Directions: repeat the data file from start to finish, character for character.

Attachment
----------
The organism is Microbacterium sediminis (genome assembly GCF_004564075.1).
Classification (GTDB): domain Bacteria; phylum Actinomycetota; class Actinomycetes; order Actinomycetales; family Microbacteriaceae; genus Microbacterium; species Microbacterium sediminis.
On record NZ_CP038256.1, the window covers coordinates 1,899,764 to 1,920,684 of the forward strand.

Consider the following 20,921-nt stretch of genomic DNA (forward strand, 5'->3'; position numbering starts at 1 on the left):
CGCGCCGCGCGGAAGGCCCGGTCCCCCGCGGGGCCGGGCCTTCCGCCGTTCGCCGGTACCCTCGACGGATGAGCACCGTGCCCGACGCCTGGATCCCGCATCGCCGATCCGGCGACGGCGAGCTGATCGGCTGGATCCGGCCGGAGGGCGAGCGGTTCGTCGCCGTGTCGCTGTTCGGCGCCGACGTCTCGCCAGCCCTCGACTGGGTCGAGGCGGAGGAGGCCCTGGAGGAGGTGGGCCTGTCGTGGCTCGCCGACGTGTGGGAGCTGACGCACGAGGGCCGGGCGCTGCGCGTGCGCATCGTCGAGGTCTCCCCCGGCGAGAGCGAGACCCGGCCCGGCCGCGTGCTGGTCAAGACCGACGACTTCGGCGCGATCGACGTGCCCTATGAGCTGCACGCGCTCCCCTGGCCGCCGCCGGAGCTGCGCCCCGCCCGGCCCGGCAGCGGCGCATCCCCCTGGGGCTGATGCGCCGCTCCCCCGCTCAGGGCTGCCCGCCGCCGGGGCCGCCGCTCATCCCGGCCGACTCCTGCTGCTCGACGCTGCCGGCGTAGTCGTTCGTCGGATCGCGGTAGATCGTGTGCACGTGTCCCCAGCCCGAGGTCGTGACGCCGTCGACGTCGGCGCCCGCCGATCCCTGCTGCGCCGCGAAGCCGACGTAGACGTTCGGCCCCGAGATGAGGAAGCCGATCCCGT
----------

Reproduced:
The organism is Microbacterium sediminis (genome assembly GCF_004564075.1).
Classification (GTDB): domain Bacteria; phylum Actinomycetota; class Actinomycetes; order Actinomycetales; family Microbacteriaceae; genus Microbacterium; species Microbacterium sediminis.
On record NZ_CP038256.1, the window covers coordinates 1,899,764 to 1,920,684 of the forward strand.

Consider the following 20,921-nt stretch of genomic DNA (forward strand, 5'->3'; position numbering starts at 1 on the left):
CGCGCCGCGCGGAAGGCCCGGTCCCCCGCGGGGCCGGGCCTTCCGCCGTTCGCCGGTACCCTCGACGGATGAGCACCGTGCCCGACGCCTGGATCCCGCATCGCCGATCCGGCGACGGCGAGCTGATCGGCTGGATCCGGCCGGAGGGCGAGCGGTTCGTCGCCGTGTCGCTGTTCGGCGCCGACGTCTCGCCAGCCCTCGACTGGGTCGAGGCGGAGGAGGCCCTGGAGGAGGTGGGCCTGTCGTGGCTCGCCGACGTGTGGGAGCTGACGCACGAGGGCCGGGCGCTGCGCGTGCGCATCGTCGAGGTCTCCCCCGGCGAGAGCGAGACCCGGCCCGGCCGCGTGCTGGTCAAGACCGACGACTTCGGCGCGATCGACGTGCCCTATGAGCTGCACGCGCTCCCCTGGCCGCCGCCGGAGCTGCGCCCCGCCCGGCCCGGCAGCGGCGCATCCCCCTGGGGCTGATGCGCCGCTCCCCCGCTCAGGGCTGCCCGCCGCCGGGGCCGCCGCTCATCCCGGCCGACTCCTGCTGCTCGACGCTGCCGGCGTAGTCGTTCGTCGGATCGCGGTAGATCGTGTGCACGTGTCCCCAGCCCGAGGTCGTGACGCCGTCGACGTCGGCGCCCGCCGATCCCTGCTGCGCCGCGAAGCCGACGTAGACGTTCGGCCCCGAGATGAGGAAGCCGATCCCGT